Access to urologic care, processes of care cut risk of repeat emergency encounters
TUESDAY, March 23, 2015 (HealthDay News) — The need for repeat high-acuity care affects one in nine patients discharged from initial emergency department visits for kidney stones, according to a study published online March 16 in Academic Emergency Medicine.
Charles D. Scales Jr., M.D., from the Duke University School of Medicine in Durham, N.C., and colleagues analyzed data from all patients in California initially treated and released from emergency departments for kidney stones from February 2008 through November 2009. The authors sought to identify associations between patient-level characteristics, area health care resources, processes of care, and the risk of repeat emergency department visits.
The researchers found that among 128,564 patients discharged from emergency care, 11 percent had at least one additional emergency visit for treatment of their kidney stone, with nearly one in three of these patients requiring hospitalization or an urgent temporizing procedure at the second visit. On multivariable analysis, the risk of an emergency revisit was associated with insurance status (e.g., Medicaid versus private insurance; odds ratio [OR], 1.52). Greater access to urologic care was associated with lower odds of an emergency revisit (highest versus lowest quartile OR, 0.88). Performance of a complete blood count was also associated with decreased odds of revisit (OR, 0.86).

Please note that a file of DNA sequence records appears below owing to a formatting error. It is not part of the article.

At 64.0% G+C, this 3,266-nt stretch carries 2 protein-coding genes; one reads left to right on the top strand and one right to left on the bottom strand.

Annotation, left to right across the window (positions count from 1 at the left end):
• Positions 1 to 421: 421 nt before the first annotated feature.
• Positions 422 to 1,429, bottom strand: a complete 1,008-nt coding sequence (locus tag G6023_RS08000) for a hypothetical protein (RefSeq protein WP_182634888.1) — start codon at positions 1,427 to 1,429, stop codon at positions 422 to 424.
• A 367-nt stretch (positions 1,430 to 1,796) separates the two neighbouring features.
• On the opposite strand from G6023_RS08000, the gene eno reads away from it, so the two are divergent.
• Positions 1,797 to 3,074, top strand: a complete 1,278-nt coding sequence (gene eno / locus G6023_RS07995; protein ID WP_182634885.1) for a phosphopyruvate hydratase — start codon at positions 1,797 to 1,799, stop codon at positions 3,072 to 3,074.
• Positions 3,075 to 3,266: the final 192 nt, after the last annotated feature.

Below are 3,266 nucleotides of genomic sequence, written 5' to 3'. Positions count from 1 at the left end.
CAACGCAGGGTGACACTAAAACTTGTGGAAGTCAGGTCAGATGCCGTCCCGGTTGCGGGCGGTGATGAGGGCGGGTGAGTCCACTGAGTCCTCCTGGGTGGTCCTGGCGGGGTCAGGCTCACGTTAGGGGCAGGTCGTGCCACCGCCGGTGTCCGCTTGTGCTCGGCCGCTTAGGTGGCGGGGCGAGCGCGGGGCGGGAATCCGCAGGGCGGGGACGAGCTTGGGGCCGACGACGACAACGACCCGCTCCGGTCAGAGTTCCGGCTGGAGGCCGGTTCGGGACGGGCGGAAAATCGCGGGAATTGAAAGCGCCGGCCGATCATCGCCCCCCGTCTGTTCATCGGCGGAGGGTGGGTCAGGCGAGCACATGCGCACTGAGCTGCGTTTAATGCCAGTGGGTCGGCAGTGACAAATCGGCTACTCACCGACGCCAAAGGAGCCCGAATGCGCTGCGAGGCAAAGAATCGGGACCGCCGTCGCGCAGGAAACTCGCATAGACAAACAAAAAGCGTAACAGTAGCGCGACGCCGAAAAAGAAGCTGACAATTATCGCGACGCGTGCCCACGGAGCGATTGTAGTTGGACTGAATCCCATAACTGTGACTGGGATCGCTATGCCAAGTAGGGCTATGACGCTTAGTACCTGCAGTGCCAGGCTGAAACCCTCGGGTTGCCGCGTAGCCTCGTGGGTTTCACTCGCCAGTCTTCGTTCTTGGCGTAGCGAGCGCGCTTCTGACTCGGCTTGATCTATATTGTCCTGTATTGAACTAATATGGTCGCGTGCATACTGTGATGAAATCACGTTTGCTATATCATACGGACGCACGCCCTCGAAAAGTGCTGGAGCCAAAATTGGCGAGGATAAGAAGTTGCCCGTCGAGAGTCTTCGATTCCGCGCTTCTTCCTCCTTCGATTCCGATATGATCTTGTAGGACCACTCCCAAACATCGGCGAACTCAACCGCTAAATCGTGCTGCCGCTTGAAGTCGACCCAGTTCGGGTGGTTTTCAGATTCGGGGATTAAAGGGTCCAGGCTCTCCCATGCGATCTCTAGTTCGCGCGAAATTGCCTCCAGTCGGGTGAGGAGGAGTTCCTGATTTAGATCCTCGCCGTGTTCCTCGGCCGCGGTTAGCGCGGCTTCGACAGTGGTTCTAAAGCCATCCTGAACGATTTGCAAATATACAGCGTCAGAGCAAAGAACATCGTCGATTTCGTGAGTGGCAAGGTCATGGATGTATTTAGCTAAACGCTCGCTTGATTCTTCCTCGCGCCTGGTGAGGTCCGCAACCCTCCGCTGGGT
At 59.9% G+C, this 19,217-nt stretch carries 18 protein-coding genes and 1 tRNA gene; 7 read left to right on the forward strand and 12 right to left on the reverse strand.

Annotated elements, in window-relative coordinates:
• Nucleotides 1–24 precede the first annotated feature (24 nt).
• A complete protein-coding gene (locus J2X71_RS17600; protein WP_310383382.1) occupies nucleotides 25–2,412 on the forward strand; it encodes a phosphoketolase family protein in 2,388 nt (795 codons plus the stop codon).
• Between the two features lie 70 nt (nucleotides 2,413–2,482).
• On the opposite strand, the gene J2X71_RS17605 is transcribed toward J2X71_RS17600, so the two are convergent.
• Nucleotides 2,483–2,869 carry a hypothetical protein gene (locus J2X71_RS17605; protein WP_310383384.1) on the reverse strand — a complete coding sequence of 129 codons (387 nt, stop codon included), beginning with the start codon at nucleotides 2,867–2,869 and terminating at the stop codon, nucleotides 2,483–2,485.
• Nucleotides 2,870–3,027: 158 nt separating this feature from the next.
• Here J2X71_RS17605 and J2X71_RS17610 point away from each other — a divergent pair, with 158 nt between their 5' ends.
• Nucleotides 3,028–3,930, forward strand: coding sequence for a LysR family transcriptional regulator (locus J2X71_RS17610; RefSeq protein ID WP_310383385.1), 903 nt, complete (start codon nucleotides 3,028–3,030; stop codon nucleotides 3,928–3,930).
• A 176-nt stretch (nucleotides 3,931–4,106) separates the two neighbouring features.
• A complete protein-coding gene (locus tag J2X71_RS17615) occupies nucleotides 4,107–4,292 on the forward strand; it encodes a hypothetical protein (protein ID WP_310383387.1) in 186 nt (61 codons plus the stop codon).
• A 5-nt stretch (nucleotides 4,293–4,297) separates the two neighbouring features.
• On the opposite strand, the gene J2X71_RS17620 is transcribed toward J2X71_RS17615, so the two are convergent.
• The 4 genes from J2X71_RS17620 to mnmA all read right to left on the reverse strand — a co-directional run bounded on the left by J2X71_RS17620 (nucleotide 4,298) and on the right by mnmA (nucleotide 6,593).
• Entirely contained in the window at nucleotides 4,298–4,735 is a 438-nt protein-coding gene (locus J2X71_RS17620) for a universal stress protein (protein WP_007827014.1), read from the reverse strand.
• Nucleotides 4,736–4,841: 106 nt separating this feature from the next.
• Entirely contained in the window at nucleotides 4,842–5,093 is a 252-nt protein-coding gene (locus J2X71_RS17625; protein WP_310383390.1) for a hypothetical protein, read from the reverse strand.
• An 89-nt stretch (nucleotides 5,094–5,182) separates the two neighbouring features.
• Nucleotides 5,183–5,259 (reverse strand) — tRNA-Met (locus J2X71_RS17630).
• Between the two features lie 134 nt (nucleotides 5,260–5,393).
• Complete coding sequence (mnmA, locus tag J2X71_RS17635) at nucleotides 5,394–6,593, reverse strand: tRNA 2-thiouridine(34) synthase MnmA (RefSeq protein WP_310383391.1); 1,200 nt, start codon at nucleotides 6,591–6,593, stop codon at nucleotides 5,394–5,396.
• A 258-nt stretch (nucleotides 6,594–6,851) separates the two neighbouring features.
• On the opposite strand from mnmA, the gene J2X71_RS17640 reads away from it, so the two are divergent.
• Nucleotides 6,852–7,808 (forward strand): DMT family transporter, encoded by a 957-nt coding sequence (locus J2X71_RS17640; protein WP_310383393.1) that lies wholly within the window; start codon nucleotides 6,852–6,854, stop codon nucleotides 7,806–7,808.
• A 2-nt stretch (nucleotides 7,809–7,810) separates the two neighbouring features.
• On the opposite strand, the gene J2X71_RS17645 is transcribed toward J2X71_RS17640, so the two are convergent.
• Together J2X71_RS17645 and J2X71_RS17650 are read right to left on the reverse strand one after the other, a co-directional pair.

“Efforts are indicated to identify preventable causes of emergency department revisits for kidney stone patients and design interventions to reduce the risk of high-cost, high-acuity, repeat care,” the authors write.
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